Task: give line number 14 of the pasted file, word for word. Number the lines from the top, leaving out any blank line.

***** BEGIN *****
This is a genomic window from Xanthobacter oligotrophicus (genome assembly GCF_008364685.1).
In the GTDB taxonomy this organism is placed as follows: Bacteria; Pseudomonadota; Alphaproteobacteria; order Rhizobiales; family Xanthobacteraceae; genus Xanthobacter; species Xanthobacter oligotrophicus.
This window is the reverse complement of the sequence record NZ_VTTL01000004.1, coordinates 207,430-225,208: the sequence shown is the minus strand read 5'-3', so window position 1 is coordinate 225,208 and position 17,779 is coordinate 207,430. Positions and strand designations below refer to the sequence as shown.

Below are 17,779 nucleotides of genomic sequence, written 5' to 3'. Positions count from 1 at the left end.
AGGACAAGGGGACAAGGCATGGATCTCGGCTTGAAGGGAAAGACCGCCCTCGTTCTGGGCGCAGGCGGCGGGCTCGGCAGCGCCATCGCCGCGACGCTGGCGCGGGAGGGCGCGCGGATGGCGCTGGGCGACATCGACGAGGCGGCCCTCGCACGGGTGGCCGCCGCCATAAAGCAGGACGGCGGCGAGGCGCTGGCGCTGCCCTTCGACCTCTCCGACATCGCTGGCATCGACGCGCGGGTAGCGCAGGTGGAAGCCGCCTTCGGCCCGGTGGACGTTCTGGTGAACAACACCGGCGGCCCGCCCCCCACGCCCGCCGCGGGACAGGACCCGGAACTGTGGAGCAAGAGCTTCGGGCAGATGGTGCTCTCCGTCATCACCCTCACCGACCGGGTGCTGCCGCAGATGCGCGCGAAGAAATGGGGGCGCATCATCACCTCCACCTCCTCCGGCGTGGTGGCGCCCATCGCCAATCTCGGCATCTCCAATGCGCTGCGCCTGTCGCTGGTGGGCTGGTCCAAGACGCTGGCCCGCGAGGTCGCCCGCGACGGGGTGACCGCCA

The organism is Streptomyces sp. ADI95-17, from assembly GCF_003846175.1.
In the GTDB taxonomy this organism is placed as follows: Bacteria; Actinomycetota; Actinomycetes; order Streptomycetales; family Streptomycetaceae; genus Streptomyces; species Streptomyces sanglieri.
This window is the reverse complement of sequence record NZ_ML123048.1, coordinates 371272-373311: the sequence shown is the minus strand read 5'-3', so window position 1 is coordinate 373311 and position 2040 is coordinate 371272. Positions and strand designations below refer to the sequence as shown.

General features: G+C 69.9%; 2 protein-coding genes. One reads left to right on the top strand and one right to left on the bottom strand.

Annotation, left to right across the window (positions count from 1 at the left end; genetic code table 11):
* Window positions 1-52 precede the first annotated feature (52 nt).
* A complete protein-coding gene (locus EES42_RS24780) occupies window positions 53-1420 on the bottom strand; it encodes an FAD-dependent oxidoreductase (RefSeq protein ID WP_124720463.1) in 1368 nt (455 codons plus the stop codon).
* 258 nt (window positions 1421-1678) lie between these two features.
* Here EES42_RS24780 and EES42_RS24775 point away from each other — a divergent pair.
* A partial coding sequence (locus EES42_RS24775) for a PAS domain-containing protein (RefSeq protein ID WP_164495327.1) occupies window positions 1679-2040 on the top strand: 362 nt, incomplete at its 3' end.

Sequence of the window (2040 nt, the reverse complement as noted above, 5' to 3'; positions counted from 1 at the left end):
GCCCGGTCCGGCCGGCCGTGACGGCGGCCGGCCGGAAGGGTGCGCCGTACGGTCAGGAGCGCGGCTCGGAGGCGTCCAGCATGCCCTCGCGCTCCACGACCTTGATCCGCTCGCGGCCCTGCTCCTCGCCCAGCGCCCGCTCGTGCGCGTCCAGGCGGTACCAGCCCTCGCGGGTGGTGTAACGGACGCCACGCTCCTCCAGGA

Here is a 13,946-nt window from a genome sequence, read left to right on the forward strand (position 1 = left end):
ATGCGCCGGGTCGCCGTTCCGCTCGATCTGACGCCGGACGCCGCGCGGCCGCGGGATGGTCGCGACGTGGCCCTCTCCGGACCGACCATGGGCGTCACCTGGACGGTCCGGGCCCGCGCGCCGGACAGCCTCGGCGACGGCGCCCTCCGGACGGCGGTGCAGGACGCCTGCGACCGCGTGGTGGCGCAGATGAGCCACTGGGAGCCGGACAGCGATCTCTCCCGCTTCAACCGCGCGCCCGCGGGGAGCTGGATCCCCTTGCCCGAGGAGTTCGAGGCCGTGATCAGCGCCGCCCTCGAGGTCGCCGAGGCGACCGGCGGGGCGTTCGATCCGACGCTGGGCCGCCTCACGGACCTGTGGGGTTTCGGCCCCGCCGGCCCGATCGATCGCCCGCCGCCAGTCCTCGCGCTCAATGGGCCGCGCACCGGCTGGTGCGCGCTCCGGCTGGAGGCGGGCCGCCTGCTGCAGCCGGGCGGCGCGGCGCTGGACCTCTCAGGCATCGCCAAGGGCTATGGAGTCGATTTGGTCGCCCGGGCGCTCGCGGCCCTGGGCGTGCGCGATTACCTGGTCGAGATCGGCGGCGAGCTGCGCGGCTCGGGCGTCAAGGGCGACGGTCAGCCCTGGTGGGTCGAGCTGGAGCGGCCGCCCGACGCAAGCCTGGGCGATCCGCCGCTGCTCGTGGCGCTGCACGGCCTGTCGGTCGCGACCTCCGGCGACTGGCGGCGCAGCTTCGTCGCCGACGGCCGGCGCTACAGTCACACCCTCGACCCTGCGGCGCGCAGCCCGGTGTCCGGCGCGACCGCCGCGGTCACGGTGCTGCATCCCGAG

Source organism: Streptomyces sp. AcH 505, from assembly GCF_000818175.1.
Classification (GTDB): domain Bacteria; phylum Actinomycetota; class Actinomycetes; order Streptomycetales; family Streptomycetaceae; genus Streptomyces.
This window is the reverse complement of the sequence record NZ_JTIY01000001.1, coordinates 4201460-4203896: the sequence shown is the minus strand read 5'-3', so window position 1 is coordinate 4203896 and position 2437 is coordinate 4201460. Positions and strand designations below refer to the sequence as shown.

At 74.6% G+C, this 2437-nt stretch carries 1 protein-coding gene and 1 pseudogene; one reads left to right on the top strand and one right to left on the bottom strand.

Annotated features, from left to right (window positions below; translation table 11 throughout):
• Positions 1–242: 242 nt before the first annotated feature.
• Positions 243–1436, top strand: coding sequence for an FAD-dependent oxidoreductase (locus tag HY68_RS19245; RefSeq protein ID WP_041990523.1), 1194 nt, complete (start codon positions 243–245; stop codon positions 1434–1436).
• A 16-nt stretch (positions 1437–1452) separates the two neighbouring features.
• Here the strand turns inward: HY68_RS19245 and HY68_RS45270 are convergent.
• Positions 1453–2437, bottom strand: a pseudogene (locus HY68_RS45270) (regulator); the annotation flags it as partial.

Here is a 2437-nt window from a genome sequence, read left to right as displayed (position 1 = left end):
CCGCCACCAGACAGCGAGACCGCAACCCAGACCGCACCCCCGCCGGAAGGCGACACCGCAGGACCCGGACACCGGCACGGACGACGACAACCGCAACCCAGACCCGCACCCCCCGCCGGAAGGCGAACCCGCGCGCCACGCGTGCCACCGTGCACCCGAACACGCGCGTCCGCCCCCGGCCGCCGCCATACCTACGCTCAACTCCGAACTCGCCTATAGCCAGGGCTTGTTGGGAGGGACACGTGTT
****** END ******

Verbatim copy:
* Here EES42_RS24780 and EES42_RS24775 point away from each other — a divergent pair.